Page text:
Jan Nisbet started the Paekākāriki Bike Library when a new cycle path to Raumati meant students could cycle to a nearby college and save their parents money.
"I thought, let's encourage kids, but there was a problem - not everyone has access to bikes. Also, they're growing very fast so I thought I'd put a call out for bikes," Ms Nisbet said.
The library currently has 300 bikes on loan. All have been donated and the library and bike servicing is run by volunteers.
Ms Nisbet was this week presented with a lifetime achievement award by the Cycling Action Network.
"Why did I get it? They probably made it up, but I've been involved with biking for quite a long time," she said.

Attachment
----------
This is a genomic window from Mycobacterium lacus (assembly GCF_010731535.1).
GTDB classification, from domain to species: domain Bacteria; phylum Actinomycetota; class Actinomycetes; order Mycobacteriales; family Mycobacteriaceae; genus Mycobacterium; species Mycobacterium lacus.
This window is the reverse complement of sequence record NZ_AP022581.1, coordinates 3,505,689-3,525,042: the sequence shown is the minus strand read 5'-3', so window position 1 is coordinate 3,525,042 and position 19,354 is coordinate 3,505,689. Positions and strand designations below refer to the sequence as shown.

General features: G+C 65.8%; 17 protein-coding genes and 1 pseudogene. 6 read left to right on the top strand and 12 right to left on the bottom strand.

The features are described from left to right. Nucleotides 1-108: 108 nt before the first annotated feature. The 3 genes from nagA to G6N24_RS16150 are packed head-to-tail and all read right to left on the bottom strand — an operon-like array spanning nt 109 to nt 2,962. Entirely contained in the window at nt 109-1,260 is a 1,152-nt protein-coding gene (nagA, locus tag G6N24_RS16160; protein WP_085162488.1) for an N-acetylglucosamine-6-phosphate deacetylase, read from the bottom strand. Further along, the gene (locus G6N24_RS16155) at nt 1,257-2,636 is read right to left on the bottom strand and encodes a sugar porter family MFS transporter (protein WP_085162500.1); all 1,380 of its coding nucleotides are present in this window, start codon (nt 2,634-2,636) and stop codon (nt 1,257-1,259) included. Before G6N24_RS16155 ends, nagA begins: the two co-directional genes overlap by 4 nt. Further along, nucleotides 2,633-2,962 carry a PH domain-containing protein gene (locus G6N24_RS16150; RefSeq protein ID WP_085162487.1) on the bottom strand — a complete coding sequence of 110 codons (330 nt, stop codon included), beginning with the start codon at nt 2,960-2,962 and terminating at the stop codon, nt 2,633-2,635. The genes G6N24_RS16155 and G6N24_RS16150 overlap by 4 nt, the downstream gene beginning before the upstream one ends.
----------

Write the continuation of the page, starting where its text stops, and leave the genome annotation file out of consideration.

"But not when I was little, I rode a horse to school!"
The library's priced according to what people can afford.
"It's $10 for anyone with a Community Services Card, or between $25 and $35," Ms Nisbet explained.
"We always say more if you'd like to give us a donation - and many people do!"
That's the fee for a whole year. Donations go towards helmets and locks.
"Any time a child grows out of their bike, in the same year, they can swap it for a bigger bike," Ms Nisbet said.
Ms Nisbet also established the Kapiti Womens' Triathlon that's been running for 35 years after noticing a lack of female competitors in the area.
"I was standing on the start line of the 1984 Coast to Coast in the dark, as you do. There were three women and 50 men and I though, that's not very good," she said.
Ms Nisbet said cycling's boomed since shared pathways were created along the Kapiti Expressway, but she'd like to see better cycling networks everywhere to get more people on bikes.
"I know it's hard retro-fitting infrastructure, but where there's a will there's a way," she said.